LOS ANGELES — The Dodgers and Houston Astros are playing in the World Series this week. But this is also the Proprietary Information Super Bowl.
Fifteen years into the post-Moneyball era, an analytics department is as essential to a major-league team as fungo bats and sunflower seeds. In the early 2000s, the disparity between the sophisticated and the unsophisticated was wide. Not anymore, every team now searches for advantages in algorithms and metrics, taking the data available from sources like StatCast, PITCHf/x and Trackman and squeezing it for all its worth.
“You should know there are at least a half a dozen, maybe 10 teams that are all in on analytics,” says Dodgers team president and CEO Stan Kasten. “Most of the teams in the playoffs were those kind of teams.”
But the two that survived, the Dodgers and Astros, are among the industry leaders, considered by many to be the two most committed and sophisticated in their pursuit of wins hidden in the decimal points.
In 2012, the Astros brought in Sig Mejdal and his master’s degree in operations research and cognitive psychology and gave him the very un-baseball title of “Director of Decision Sciences.” The former NASA employee is now listed as a special assistant to GM Jeff Luhnow for process improvement.
The Astros are the envy of the industry — if corporate espionage is the measure. An employee of the St. Louis Cardinals was sentenced to 46 months in prison for hacking into “Ground Control,” the Astros’ internal database.
In 2015, ESPN the Magazine tried to rate all professional teams on the sophistication of their analytic efforts. The Astros were the highest-ranked baseball team. The Dodgers didn’t make the top 10 among MLB teams in that ranking. Andrew Friedman had just been hired as the Dodgers’ president of baseball operations and the front office transformation of one of baseball’s crown-jewel franchises (with all its resources) had just begun.
Video: Dodgers vs. Astros World Series preview
“I knew when I came here it was an area that was becoming more and more important and we had to beef it up,” Kasten says. “I saw what was happening and if we didn’t get ahead of the curve, we’d fall behind. And we are the Dodgers. We can’t ever fall behind.
“I thought we were maybe 50 percent of the way to where we needed to be when I hired him. I way overestimated how far behind we were falling. We were probably only 20 percent of the way to where we needed to be.”
The Dodgers now have what is believed to be the largest research and development department in baseball.
“I’ve heard that. I’ve seen that written. I don’t know if that’s true,” Dodgers GM Farhan Zaidi says in the guarded manner the team’s executives adopt when any question strays toward this topic.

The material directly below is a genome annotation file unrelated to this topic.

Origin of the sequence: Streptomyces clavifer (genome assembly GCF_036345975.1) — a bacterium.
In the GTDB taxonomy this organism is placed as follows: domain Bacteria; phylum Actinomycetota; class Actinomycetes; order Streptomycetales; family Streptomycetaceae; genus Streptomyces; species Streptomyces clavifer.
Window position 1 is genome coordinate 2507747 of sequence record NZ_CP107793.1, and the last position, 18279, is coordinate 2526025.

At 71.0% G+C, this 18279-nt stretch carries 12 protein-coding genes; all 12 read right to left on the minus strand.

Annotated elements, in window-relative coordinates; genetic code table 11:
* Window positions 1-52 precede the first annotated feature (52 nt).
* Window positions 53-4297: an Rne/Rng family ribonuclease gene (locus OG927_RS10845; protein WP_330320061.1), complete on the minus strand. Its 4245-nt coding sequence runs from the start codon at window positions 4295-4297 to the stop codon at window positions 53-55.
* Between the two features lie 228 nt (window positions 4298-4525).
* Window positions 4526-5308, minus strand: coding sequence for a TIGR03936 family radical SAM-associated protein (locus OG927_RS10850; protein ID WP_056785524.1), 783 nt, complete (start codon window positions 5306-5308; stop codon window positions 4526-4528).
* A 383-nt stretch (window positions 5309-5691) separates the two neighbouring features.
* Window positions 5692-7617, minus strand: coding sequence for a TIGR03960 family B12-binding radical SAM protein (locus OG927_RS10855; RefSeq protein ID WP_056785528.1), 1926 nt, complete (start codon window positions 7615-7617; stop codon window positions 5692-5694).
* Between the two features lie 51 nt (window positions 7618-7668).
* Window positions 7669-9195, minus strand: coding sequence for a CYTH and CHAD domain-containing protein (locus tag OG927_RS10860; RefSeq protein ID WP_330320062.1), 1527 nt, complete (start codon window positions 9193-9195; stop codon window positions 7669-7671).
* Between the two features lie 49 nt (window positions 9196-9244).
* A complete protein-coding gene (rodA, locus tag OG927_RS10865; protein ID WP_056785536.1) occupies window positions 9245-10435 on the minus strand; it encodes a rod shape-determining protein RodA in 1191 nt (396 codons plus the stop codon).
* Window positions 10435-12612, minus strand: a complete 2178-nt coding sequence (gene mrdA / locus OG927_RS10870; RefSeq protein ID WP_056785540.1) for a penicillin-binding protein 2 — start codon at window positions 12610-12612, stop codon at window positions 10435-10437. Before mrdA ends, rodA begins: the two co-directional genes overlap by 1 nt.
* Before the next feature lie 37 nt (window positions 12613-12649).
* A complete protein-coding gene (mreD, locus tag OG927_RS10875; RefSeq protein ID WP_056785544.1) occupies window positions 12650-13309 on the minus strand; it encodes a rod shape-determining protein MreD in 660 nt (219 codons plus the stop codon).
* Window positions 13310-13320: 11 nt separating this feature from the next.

There are at least 15 people listed on the Dodgers’ front-office roster as members of the research and development department. There are more but the Dodgers won’t say how many.
Players who come to the Dodgers from other organizations recognize the difference.
“Just the sheer numbers as far as the bodies, the staff that is analytically-driven,” says Dodgers reliever Tony Watson who spent 6-1/2 seasons with the analytically-open Pittsburgh Pirates before joining the Dodgers this summer. “Then I later found out it’s the largest R & D in baseball. ... Coming from Pittsburgh, it’s definitely bigger. That’s the focus. And it works. The numbers don’t lie.”
Like the Astros, the Dodgers use those numbers to search for even the smallest advantages in everything from injury risk evaluation and prevention to pitch sequencing and defensive positioning. Individual players are given road maps to maximize their skill sets. For Watson, that meant being told he didn’t necessarily have to rely on his fastball as much as he always had. For Brandon Morrow, it was learning that a high fastball is not always a bad thing.
“The way that they take those numbers and present them simply is a big deal — because a lot of those numbers can be overwhelming and confusing, to be honest,” Morrow says. “If they just gave you all the numbers, you wouldn’t know where to look or what to focus on. They do a really good job of taking those numbers and then showing you how you can be successful or taking those numbers and cutting out the part that’s going to help you and only presenting that part.”
Outfielder Cameron Maybin went from the Angels — behind the curve analytically until the recent efforts of GM Billy Eppler — to the Astros this season and suddenly was immersed in “a lot of talk about spin rate and a lot of talk about launch angle.” The Astros’ offense was one of the most productive in baseball history, focusing on driving the ball to do damage, not just pile up hits.
“It’s pretty cool stuff,” Maybin said. “A lot of days in the lab. I think they’re on to something special.”
Sometimes it’s hard to tell what they’re on to, as Kasten found out.
“Because I’ve done this so long, I know what all 1,200 people who work here during a game — I know what their jobs are,” he says. “Except when I walk into that part of that department. Everyone has a cubby and white boards all over the place with complex mathematical formulas.
“One day, I just stopped in the middle of the room and said, ‘Okay, I know you all are screwing with me. None of this means anything. You just want me to look at it and shake my head.’ Which of course cracks them up.”
All of that math has no doubt helped the Dodgers’ bullpen put up a postseason-record 23 consecutive scoreless innings heading into the World Series and prodded their lineup toward its disciplined approach at the plate.
But will it add up to the decisive edge in a World Series title?
“I don’t know,” Kasten says. “But I do know that I have lost a World Series in extra innings of Game 7 and I lost a World Series on a baserunning error in the eighth inning (with the Atlanta Braves).
“So how much of an advantage do you need it to produce to be meaningful?”